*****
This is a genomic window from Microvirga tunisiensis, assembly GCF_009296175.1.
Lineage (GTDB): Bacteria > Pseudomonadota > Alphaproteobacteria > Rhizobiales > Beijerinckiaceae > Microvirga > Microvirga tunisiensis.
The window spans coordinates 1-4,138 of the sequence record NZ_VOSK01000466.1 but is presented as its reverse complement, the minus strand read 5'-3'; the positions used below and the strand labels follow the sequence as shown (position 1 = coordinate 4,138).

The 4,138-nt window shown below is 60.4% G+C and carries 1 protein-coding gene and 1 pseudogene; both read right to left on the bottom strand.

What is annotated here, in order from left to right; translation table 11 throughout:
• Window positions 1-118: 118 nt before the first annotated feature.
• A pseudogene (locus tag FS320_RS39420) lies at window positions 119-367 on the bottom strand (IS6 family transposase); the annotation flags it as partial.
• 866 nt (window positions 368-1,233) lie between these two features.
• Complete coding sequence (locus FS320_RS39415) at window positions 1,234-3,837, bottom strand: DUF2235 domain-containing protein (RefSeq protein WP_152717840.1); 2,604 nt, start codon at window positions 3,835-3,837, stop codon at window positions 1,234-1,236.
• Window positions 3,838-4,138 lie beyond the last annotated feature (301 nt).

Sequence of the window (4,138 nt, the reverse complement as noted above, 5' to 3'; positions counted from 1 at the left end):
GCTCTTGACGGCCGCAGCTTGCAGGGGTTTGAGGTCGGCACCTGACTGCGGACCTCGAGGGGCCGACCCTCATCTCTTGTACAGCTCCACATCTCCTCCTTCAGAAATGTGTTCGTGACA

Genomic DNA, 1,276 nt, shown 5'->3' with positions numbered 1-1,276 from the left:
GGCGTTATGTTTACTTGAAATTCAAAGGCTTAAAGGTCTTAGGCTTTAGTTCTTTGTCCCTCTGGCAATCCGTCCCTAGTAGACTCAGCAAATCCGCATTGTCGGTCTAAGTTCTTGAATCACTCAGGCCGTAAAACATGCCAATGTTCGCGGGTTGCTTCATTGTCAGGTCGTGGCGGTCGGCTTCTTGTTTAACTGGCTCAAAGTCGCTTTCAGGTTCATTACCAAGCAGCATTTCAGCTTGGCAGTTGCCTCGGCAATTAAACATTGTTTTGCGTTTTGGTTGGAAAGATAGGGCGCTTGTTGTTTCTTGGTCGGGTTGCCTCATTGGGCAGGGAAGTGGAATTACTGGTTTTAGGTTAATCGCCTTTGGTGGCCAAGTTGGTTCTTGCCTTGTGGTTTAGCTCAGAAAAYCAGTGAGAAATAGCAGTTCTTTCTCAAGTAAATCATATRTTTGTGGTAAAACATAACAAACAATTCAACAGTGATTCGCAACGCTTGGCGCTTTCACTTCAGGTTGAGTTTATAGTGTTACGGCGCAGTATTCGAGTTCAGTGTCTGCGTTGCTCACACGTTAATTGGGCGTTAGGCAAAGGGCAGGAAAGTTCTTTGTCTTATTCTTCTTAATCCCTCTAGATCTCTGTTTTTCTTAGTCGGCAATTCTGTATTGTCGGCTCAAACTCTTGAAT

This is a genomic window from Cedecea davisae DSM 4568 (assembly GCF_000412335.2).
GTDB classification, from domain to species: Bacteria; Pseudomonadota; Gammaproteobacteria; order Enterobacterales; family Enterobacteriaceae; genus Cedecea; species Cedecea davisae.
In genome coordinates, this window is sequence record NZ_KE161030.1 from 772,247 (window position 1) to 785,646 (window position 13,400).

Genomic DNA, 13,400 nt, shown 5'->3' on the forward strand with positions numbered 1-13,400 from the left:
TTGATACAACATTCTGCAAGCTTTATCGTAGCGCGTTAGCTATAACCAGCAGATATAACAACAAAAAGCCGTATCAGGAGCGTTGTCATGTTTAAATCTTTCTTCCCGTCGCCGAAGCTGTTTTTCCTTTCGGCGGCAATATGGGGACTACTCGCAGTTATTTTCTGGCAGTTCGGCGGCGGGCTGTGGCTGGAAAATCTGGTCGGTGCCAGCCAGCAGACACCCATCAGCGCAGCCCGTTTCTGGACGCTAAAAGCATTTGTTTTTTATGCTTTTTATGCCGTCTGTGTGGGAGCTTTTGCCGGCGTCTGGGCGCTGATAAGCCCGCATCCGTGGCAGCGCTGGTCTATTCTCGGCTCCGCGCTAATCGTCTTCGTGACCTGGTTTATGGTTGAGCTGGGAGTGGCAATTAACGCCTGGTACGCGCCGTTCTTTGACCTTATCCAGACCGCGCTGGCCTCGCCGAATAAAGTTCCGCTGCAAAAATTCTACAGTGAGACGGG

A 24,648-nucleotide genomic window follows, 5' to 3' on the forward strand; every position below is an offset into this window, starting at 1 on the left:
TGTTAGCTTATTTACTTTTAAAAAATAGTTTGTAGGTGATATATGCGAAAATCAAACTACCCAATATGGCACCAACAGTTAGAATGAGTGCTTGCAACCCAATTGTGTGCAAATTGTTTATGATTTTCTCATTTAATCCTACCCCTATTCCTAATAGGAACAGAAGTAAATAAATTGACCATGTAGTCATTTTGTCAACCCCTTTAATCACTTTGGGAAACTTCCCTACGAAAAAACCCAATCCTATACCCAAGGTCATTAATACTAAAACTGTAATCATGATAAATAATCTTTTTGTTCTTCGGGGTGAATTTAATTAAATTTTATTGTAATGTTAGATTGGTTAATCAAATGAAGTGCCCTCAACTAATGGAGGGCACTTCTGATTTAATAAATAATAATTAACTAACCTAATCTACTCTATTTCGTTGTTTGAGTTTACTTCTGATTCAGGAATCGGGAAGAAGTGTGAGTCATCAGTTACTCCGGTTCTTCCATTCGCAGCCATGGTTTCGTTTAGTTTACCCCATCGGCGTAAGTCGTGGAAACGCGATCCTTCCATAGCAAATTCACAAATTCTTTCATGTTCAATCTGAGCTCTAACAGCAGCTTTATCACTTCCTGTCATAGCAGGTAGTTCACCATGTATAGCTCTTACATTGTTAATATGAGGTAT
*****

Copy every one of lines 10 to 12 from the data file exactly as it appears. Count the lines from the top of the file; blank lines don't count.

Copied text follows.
• Window positions 3,838-4,138 lie beyond the last annotated feature (301 nt).

Sequence of the window (4,138 nt, the reverse complement as noted above, 5' to 3'; positions counted from 1 at the left end):
GCTCTTGACGGCCGCAGCTTGCAGGGGTTTGAGGTCGGCACCTGACTGCGGACCTCGAGGGGCCGACCCTCATCTCTTGTACAGCTCCACATCTCCTCCTTCAGAAATGTGTTCGTGACA